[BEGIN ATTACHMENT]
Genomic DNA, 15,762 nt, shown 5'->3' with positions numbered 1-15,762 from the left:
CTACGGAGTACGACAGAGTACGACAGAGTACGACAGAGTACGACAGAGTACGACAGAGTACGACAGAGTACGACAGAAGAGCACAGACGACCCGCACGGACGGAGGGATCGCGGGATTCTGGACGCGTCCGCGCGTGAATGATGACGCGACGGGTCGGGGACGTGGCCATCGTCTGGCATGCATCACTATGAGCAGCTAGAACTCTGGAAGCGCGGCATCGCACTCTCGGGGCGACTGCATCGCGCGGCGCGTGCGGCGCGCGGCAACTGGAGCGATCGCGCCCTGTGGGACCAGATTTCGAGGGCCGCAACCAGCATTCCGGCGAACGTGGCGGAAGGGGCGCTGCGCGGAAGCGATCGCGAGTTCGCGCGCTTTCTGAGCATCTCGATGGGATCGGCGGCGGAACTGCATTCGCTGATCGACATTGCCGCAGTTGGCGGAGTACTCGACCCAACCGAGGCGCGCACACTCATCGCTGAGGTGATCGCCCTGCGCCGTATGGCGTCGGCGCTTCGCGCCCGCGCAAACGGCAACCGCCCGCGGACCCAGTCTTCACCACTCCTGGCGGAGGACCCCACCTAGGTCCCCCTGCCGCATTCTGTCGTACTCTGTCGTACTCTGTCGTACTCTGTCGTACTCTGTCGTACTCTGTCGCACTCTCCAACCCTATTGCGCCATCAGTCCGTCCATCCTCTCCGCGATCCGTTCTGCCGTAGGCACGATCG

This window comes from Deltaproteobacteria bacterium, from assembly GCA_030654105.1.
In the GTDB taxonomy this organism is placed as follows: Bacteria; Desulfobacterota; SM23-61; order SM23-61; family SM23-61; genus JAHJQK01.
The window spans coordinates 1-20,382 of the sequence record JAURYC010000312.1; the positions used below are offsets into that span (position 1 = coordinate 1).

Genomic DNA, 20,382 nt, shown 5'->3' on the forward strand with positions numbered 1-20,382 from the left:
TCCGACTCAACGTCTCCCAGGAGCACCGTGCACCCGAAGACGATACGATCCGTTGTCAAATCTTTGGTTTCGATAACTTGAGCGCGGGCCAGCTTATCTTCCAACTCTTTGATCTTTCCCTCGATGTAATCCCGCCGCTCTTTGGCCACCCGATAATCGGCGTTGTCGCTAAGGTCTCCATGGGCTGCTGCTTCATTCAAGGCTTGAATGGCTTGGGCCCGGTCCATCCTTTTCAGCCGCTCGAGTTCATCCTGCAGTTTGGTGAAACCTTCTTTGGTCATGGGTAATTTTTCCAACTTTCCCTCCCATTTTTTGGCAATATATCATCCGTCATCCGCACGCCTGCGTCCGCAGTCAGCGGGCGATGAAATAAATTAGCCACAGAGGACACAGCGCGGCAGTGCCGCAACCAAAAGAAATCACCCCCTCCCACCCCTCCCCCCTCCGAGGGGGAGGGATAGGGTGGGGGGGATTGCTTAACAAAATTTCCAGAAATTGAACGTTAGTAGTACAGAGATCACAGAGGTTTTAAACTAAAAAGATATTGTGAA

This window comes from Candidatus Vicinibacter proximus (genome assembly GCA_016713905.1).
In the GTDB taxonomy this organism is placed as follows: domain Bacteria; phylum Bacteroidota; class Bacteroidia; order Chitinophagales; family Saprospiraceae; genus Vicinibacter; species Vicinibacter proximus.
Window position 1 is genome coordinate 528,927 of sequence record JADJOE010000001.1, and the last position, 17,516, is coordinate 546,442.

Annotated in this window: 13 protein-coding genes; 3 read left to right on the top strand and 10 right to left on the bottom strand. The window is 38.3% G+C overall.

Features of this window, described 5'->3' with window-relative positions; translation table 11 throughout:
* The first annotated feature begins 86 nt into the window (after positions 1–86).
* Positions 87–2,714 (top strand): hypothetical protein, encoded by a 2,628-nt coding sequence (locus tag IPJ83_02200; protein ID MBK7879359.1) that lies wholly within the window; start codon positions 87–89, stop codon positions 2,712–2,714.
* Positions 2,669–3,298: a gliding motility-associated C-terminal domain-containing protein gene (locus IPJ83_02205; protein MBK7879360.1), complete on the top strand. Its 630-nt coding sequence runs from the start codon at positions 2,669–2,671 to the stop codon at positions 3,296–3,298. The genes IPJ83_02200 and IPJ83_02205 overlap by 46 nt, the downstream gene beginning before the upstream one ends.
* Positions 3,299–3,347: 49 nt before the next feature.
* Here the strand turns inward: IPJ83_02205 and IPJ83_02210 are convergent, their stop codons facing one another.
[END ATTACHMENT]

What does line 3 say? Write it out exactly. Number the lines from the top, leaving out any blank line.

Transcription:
This window comes from Deltaproteobacteria bacterium, from assembly GCA_030654105.1.